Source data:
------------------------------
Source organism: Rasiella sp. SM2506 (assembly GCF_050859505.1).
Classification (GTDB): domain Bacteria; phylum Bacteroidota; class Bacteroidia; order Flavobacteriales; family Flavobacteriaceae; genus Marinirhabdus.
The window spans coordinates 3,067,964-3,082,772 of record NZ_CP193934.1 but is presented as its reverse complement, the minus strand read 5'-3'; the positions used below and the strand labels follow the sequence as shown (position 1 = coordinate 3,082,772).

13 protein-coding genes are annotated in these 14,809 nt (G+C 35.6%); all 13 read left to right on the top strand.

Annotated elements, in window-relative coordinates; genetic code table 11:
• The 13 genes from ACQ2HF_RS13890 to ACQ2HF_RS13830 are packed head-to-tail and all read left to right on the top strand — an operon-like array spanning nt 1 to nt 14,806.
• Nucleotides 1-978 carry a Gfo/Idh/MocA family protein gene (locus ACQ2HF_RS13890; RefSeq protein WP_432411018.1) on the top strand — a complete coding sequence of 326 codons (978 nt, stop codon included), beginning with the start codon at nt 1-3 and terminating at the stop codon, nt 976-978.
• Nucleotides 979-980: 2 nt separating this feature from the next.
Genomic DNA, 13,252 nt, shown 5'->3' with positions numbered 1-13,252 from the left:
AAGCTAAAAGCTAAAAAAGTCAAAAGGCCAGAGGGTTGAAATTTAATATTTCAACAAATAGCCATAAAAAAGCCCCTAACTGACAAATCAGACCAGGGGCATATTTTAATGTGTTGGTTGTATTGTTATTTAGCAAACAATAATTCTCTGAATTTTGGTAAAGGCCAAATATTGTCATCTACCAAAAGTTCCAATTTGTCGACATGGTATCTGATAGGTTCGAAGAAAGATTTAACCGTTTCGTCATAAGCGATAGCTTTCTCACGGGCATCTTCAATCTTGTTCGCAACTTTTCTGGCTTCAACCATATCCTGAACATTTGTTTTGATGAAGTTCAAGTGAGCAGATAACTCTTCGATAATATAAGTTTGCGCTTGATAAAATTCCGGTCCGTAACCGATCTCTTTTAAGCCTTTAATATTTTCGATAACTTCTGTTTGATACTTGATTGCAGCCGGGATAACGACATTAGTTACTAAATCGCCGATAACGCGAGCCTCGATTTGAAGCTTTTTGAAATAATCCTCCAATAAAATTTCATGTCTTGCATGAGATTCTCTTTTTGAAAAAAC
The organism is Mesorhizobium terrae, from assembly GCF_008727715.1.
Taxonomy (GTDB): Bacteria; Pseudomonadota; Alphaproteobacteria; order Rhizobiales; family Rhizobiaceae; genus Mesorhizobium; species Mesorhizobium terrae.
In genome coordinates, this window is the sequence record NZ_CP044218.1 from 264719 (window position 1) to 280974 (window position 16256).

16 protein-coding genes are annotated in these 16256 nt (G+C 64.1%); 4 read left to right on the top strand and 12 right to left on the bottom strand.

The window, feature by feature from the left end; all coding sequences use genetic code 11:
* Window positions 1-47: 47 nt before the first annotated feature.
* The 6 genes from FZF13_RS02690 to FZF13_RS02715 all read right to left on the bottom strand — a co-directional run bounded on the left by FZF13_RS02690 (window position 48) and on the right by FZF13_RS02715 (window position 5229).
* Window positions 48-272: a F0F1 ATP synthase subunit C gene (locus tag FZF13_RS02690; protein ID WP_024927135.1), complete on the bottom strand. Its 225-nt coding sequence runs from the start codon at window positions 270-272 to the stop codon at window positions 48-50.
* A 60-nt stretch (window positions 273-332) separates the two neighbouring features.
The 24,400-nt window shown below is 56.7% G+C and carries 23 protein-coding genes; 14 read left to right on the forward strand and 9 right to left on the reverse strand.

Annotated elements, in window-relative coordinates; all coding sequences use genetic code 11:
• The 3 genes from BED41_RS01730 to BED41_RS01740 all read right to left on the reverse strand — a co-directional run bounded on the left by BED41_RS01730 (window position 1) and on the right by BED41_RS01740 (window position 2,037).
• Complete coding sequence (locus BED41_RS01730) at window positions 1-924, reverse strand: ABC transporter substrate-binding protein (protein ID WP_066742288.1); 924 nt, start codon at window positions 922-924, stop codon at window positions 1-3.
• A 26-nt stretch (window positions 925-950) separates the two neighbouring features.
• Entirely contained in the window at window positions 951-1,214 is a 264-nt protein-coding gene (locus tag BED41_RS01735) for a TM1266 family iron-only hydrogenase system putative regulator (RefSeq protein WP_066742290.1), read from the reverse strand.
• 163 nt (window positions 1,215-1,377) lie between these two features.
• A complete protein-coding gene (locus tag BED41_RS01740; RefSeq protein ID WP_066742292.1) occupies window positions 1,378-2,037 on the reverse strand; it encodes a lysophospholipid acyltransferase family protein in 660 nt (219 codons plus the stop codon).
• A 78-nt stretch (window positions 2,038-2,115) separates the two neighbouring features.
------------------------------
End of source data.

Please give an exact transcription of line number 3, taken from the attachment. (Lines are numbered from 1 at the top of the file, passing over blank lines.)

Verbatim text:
The window spans coordinates 3,067,964-3,082,772 of record NZ_CP193934.1 but is presented as its reverse complement, the minus strand read 5'-3'; the positions used below and the strand labels follow the sequence as shown (position 1 = coordinate 3,082,772).